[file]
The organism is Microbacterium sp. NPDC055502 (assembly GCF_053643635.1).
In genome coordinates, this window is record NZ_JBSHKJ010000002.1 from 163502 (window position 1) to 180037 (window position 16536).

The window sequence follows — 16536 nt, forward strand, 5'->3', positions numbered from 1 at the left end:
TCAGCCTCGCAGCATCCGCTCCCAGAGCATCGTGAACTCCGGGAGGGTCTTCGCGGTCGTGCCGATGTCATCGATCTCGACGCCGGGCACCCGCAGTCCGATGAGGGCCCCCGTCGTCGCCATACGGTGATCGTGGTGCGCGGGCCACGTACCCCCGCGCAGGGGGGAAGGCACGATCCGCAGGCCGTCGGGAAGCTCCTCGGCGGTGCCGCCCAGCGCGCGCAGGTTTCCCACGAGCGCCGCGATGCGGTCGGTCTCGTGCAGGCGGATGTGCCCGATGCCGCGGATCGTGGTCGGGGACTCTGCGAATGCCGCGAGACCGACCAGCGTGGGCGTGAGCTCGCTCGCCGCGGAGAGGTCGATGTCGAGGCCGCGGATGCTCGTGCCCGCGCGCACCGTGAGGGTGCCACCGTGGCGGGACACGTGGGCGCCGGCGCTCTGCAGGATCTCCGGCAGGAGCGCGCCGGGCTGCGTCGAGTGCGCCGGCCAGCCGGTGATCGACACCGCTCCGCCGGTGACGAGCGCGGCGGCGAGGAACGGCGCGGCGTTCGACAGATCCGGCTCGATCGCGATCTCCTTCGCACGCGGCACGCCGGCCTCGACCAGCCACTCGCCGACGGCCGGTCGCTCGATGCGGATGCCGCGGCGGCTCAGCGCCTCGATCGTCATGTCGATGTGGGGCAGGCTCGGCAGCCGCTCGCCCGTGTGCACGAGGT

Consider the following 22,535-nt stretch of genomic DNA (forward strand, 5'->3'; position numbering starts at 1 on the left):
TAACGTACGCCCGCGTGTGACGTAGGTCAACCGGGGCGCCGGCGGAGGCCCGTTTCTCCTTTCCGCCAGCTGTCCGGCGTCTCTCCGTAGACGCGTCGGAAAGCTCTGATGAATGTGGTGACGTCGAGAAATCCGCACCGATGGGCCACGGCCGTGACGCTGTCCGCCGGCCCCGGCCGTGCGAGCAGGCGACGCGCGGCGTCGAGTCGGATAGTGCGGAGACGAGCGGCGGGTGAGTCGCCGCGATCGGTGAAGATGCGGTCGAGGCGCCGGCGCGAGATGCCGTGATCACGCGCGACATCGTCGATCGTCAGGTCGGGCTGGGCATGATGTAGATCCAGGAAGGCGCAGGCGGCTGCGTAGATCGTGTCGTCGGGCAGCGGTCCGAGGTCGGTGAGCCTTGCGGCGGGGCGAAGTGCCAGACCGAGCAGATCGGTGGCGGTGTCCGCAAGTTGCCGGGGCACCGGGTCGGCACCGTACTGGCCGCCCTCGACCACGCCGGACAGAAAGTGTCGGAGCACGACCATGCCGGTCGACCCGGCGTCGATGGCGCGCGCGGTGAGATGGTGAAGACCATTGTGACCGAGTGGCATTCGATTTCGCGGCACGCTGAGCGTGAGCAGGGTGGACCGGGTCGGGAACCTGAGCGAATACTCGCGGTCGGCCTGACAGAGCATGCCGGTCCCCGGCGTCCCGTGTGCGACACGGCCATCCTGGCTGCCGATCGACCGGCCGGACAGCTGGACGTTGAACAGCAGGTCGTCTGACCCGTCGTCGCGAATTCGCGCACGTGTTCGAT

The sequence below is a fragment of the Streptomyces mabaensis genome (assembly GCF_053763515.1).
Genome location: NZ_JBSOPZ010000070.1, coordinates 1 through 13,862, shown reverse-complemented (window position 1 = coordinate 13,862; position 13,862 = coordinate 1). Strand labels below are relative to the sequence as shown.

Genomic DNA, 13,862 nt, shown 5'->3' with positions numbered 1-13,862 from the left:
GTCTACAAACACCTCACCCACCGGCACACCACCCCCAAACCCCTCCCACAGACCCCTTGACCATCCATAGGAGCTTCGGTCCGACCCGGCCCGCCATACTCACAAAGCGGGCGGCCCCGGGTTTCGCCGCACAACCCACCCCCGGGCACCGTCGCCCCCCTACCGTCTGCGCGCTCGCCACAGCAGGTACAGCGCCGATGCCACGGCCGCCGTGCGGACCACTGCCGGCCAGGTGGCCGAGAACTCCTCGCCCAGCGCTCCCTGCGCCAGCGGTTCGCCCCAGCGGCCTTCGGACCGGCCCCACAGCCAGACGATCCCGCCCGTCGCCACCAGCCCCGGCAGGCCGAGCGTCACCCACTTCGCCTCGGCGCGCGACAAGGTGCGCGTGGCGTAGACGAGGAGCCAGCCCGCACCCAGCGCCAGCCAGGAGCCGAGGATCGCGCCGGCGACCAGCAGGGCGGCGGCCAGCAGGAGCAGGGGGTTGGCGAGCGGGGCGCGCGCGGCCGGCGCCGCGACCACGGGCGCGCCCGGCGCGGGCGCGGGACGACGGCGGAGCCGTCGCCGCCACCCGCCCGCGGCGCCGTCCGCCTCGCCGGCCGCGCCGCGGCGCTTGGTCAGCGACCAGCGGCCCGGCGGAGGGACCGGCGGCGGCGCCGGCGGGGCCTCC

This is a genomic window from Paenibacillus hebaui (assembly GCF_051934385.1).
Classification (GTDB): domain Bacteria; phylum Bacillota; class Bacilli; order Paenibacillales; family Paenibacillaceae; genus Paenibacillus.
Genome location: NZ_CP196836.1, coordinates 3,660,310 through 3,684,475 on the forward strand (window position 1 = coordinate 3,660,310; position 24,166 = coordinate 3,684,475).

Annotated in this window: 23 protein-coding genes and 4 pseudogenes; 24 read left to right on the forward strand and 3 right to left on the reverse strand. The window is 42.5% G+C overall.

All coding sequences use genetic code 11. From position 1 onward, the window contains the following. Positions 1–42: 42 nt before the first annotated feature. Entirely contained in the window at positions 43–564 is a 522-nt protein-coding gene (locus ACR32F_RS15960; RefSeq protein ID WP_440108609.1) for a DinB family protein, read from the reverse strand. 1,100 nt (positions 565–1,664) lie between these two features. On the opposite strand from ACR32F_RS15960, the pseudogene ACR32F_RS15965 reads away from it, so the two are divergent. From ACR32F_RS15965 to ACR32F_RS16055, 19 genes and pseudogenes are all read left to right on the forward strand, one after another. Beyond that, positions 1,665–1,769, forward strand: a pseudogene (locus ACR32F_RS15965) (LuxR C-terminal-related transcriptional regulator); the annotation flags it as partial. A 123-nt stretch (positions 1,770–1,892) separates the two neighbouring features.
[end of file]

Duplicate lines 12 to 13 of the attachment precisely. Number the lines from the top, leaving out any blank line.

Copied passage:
Classification (GTDB): domain Bacteria; phylum Bacillota; class Bacilli; order Paenibacillales; family Paenibacillaceae; genus Paenibacillus.
Genome location: NZ_CP196836.1, coordinates 3,660,310 through 3,684,475 on the forward strand (window position 1 = coordinate 3,660,310; position 24,166 = coordinate 3,684,475).